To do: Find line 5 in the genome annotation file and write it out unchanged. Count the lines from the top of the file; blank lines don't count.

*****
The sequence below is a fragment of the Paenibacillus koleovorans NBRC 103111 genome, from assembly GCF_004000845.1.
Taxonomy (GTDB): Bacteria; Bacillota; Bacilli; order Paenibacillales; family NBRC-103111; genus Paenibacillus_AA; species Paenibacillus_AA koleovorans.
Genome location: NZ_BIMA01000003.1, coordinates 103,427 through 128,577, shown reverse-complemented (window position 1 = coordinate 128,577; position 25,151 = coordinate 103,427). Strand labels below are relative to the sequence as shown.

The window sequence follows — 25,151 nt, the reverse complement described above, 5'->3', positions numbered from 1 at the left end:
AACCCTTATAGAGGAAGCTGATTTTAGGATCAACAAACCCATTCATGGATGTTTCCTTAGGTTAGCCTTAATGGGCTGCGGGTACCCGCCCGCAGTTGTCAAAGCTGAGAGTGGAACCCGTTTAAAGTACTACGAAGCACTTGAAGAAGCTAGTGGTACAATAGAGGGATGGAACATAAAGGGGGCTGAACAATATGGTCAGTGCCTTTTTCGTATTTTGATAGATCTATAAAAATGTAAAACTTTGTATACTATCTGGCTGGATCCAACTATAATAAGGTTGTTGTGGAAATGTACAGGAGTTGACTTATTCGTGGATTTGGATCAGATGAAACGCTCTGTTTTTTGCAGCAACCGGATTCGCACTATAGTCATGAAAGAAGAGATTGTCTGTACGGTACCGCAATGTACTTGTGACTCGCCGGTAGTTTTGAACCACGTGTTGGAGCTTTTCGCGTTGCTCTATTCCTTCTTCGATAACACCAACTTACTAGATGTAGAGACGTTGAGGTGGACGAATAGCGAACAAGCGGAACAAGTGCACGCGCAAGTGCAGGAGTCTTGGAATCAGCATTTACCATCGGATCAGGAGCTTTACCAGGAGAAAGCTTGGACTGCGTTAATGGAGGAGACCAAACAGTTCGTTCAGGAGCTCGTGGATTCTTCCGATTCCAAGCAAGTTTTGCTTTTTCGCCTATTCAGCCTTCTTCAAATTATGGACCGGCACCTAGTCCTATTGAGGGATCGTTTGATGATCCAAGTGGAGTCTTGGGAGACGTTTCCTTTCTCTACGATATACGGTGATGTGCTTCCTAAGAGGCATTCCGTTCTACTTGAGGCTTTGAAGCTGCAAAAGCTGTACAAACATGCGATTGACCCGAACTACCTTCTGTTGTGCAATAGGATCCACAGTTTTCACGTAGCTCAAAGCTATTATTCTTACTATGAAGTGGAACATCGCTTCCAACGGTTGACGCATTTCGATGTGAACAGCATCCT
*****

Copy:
AACCCTTATAGAGGAAGCTGATTTTAGGATCAACAAACCCATTCATGGATGTTTCCTTAGGTTAGCCTTAATGGGCTGCGGGTACCCGCCCGCAGTTGTCAAAGCTGAGAGTGGAACCCGTTTAAAGTACTACGAAGCACTTGAAGAAGCTAGTGGTACAATAGAGGGATGGAACATAAAGGGGGCTGAACAATATGGTCAGTGCCTTTTTCGTATTTTGATAGATCTATAAAAATGTAAAACTTTGTATACTATCTGGCTGGATCCAACTATAATAAGGTTGTTGTGGAAATGTACAGGAGTTGACTTATTCGTGGATTTGGATCAGATGAAACGCTCTGTTTTTTGCAGCAACCGGATTCGCACTATAGTCATGAAAGAAGAGATTGTCTGTACGGTACCGCAATGTACTTGTGACTCGCCGGTAGTTTTGAACCACGTGTTGGAGCTTTTCGCGTTGCTCTATTCCTTCTTCGATAACACCAACTTACTAGATGTAGAGACGTTGAGGTGGACGAATAGCGAACAAGCGGAACAAGTGCACGCGCAAGTGCAGGAGTCTTGGAATCAGCATTTACCATCGGATCAGGAGCTTTACCAGGAGAAAGCTTGGACTGCGTTAATGGAGGAGACCAAACAGTTCGTTCAGGAGCTCGTGGATTCTTCCGATTCCAAGCAAGTTTTGCTTTTTCGCCTATTCAGCCTTCTTCAAATTATGGACCGGCACCTAGTCCTATTGAGGGATCGTTTGATGATCCAAGTGGAGTCTTGGGAGACGTTTCCTTTCTCTACGATATACGGTGATGTGCTTCCTAAGAGGCATTCCGTTCTACTTGAGGCTTTGAAGCTGCAAAAGCTGTACAAACATGCGATTGACCCGAACTACCTTCTGTTGTGCAATAGGATCCACAGTTTTCACGTAGCTCAAAGCTATTATTCTTACTATGAAGTGGAACATCGCTTCCAACGGTTGACGCATTTCGATGTGAACAGCATCCT